At least 40 veterans may have died in Phoenix alone, while languishing on secret Veterans Administration waiting lists, according to CNN. Such delays are typical of government-controlled, single-payer systems, I wrote yesterday. They're such a regular feature that the U.K. National Health Service boasts "you have the legal right to start your NHS consultant-led treatment within a maximum of 18 weeks from referral."
And the deaths that go with such delays may also be a regular feature of single-payer systems.
"Canada's growing wait times for health care may have contributed to the deaths of 44,273 Canadian women between 1993 and 2009," that country's Fraser Institute announced just yesterday.
The estimated 44,273 deaths between 1993 and 2009 represent 2.5 per cent of all female deaths in Canada during that 16-year period, or 1.2 per cent of Canada's total mortality (male and female).
More specifically, during that same 16-year period, for every one-week increase in the post-referral wait time for medically necessary elective procedures, three female Canadians died (per 100,000 women).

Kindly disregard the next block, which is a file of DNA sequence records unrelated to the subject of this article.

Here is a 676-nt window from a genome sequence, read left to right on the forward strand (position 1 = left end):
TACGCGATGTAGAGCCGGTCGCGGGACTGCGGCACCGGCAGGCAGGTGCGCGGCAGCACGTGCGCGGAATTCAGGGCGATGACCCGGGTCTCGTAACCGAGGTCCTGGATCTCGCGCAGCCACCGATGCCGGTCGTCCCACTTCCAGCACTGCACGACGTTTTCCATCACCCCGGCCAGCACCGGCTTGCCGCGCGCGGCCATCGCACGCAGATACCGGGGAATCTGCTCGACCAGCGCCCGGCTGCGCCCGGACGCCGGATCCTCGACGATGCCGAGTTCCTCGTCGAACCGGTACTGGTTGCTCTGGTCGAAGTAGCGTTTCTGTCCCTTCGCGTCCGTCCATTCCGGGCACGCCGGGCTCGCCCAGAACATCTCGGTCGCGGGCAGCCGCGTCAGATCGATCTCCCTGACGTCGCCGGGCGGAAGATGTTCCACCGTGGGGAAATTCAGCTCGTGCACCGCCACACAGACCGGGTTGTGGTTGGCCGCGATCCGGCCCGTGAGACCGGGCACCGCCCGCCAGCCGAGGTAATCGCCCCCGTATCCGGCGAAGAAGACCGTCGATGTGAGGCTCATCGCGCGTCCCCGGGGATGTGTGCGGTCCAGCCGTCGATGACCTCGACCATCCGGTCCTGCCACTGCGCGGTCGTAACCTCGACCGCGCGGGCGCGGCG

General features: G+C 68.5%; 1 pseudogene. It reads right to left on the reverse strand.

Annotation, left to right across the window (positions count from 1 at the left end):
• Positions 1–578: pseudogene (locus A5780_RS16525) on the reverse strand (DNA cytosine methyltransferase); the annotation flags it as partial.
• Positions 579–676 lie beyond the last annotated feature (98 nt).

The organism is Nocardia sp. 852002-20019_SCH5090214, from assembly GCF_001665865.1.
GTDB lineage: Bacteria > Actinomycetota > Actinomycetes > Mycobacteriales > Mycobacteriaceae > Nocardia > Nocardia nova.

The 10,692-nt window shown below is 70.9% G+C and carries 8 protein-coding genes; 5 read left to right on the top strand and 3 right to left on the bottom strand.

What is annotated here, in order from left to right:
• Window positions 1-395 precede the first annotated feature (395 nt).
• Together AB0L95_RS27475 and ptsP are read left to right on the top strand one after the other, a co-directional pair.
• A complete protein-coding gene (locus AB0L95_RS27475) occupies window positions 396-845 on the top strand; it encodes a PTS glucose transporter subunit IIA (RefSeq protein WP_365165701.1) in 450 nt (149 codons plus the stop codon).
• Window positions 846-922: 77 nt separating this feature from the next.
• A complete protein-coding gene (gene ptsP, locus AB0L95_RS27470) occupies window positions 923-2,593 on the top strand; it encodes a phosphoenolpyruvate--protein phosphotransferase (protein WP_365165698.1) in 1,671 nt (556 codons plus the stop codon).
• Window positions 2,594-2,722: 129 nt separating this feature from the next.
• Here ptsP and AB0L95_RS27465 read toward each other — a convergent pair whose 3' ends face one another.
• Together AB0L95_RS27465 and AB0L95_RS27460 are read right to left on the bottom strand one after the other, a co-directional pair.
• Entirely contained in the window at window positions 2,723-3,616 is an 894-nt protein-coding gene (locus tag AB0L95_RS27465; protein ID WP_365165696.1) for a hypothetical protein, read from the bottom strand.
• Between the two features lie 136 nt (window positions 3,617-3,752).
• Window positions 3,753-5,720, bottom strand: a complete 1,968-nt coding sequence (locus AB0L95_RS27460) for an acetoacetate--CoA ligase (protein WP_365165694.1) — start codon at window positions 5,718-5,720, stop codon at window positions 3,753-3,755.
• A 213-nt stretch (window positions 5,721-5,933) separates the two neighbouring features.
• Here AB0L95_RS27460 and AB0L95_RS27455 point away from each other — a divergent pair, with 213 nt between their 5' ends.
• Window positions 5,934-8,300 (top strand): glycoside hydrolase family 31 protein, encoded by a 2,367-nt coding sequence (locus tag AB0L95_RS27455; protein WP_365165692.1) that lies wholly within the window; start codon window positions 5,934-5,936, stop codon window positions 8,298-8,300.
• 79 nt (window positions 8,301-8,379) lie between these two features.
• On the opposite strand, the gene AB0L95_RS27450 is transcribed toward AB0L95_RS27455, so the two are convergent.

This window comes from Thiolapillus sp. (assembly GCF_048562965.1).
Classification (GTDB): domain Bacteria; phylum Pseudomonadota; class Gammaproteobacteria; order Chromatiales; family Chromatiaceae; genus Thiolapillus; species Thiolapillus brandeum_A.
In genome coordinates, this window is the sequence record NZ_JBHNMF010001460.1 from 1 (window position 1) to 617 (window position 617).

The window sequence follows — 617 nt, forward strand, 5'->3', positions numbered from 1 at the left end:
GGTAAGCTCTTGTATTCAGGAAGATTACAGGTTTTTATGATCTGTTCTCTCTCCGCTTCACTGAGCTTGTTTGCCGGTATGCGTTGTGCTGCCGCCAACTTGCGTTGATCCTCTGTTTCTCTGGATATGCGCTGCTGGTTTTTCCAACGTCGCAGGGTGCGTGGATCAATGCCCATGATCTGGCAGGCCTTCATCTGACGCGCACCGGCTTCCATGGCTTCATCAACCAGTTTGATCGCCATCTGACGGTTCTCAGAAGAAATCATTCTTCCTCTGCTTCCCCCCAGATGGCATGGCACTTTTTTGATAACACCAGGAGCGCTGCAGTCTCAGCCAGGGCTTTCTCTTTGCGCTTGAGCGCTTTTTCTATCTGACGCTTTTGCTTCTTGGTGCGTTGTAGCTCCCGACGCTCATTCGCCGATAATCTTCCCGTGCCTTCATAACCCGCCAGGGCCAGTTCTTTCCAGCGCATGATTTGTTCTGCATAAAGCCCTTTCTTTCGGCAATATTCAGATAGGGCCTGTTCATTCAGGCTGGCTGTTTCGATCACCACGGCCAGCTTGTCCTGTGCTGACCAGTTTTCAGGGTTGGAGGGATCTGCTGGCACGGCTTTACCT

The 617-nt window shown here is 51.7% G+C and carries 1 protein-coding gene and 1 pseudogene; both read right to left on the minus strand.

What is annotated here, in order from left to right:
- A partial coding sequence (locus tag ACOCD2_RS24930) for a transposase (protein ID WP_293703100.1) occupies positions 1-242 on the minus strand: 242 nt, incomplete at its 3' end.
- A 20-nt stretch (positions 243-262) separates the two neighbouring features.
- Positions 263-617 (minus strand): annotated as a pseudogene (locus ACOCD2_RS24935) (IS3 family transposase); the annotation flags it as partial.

The study reaching those conclusions found no such dramatic relationship between extended waits for care and male mortality, which is reassuring to those of us with a Y chromosome. For double-XXs, not so much.
Fraser reports that wait times for Canada's single-payer system have grown across 12 major medical specialties from 9.3 weeks in 1993 to 18.2 weeks in 2013. The extended delays grew so bad in Quebec that Canada's Supreme Court ruled laws banning private medical insurance unconstitutional in 2005.
Similar problems exist in other countries with government-dominated health care. Recently, in Wales, the Colchester Hospital University NHS Foundation Trust was investigated after a report suggested that delays in cancer treatment were being concealed by officials.